A Great Part of Being a Kid – Climbing Trees

boy sitting tree climbing

Climbing a tree helps kids gain strength, flexibility, dexterity, and improves their problem-solving skills and sense of self-efficacy. But which trees should you or your children climb? What are the signs of a good climbing tree? And how do you do it with the least amount of risk?

 

big oak tree sunsetSlow-Growing and Strong-Branched

Fast-growing trees like willows, poplars, and tulip trees are often brittle; the branches break easily. Hardwood trees are usually stronger for climbing. Oak, sycamore, mature maples, buckeyes, or pines make good climbing trees. Often older apple and cherry trees grow large and strong enough to climb. It is a very good idea to have an arborist check over a potential climbing tree to assess it for safety before you or your family members go up into it.

 

oak tree sunny skyBranch Placement

The first branches need to be easily reachable from the ground.

Regularly spaced branches that are close enough together to reach easily are a necessity in a good climbing tree. They allow climbing readily and without over-extension.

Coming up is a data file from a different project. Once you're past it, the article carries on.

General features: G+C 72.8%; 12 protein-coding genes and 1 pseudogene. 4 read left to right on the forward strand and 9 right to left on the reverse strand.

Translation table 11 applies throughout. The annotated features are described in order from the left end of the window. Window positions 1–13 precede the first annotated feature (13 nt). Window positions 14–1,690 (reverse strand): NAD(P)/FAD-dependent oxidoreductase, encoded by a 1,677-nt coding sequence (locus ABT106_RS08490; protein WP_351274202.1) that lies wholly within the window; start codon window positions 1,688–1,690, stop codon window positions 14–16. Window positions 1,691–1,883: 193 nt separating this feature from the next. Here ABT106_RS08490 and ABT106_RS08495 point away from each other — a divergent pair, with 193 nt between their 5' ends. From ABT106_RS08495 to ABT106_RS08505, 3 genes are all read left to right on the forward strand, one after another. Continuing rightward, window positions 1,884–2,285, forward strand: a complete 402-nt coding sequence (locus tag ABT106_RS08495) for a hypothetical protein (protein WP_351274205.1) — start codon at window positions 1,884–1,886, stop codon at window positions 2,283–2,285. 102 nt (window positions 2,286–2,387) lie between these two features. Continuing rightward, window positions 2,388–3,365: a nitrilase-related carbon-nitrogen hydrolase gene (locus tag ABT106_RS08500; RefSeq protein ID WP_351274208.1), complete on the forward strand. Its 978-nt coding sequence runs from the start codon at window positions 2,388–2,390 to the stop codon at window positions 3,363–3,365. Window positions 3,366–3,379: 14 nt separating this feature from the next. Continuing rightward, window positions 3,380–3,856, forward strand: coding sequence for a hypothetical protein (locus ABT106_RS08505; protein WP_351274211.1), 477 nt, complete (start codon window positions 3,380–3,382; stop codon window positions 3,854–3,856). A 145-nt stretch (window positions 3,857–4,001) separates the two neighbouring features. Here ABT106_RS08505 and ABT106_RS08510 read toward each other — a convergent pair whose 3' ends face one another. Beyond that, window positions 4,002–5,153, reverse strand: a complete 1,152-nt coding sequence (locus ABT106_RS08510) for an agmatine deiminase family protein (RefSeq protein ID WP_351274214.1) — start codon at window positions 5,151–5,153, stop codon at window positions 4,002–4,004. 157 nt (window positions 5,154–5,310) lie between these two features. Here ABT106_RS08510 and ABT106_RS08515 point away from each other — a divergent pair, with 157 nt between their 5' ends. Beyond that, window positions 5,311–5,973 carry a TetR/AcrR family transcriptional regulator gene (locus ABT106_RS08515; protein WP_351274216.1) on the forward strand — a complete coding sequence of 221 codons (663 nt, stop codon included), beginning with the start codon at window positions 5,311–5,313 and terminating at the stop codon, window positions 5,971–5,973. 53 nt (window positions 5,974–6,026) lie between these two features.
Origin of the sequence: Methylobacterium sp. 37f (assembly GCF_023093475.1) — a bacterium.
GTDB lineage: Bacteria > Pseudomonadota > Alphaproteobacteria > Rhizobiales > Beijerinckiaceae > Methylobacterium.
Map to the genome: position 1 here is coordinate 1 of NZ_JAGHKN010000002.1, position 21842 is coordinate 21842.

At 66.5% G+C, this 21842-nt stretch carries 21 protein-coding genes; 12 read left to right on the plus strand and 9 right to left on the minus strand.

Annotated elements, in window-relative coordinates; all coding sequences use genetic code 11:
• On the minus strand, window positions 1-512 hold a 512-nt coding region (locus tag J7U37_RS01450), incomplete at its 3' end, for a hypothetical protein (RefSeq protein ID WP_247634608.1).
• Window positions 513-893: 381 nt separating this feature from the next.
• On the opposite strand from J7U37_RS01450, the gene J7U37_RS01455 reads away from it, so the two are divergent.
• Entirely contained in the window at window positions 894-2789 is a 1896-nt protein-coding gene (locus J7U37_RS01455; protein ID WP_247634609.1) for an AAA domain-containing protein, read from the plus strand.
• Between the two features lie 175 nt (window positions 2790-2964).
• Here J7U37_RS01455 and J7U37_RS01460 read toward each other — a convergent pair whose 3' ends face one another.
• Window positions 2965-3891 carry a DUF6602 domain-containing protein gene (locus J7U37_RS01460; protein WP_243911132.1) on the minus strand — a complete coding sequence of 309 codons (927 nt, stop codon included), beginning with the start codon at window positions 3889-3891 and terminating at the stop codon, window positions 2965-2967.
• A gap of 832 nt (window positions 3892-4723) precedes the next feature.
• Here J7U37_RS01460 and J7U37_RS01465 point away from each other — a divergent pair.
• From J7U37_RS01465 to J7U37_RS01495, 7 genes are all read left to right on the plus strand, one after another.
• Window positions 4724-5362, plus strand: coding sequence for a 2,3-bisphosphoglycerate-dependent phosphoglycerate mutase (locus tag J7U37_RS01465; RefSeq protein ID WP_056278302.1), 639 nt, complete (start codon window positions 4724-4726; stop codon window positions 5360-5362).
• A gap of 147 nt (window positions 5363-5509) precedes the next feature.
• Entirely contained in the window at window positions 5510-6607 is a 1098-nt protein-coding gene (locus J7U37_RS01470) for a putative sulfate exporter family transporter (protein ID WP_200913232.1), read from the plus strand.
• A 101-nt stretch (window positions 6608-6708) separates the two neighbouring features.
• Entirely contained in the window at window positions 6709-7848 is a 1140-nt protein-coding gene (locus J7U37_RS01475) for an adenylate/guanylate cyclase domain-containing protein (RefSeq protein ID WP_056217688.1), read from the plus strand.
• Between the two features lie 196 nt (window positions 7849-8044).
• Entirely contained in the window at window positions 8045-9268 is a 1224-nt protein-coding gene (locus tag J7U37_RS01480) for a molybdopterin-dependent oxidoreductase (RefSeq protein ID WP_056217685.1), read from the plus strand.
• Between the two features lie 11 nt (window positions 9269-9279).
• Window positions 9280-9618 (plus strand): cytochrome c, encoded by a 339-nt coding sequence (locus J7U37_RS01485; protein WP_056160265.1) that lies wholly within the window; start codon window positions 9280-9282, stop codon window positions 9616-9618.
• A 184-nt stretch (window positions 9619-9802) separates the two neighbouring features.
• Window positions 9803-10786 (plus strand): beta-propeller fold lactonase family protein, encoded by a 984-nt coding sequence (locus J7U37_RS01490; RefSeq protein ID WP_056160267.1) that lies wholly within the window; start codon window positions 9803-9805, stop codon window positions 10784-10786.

bird nest treeNot Someone’s Home

Do not climb a tree that has wildlife in it. Birds are okay but avoid nests. Watch out for bugs and beehives or wasp nests.

 

tree electrical wireNot Near Power or Phone Lines

Don’t climb near power or phone lines. Trees that extend near power lines should be trimmed for safety.

 

kid playing climbing treeTeach Climbing Safety

Evaluate branches. Can you reach the branch easily and grasp it firmly? Is it a live branch? Dead branches can be hazardous and unsafe. Is the branch thick enough to bear weight? Test branches before trusting that they will hold you up.

 

child kid climbing treeSafety Checklist

  • Remember the rule of three – at least three points of contact with the tree at all times. Two hands and a foot, two feet and a hand – but always three!
  • Climb close to the trunk and stay off of trees when they are slippery.
  • Don’t climb higher than 12 feet up, unless you also want to invest in tree climbing equipment and the training to use it.
  • Climbers should always tell someone else when they are climbing, for safety’s sake.
  • Safety helmets are a good idea. While no one intends to fall out of a tree, it may happen. Have climbers wear helmets, preferably rock-climbing helmets. Bike helmets have the wrong kind of reinforcement for climbing.

Once your tree is evaluated and everyone knows the rules, have fun climbing!

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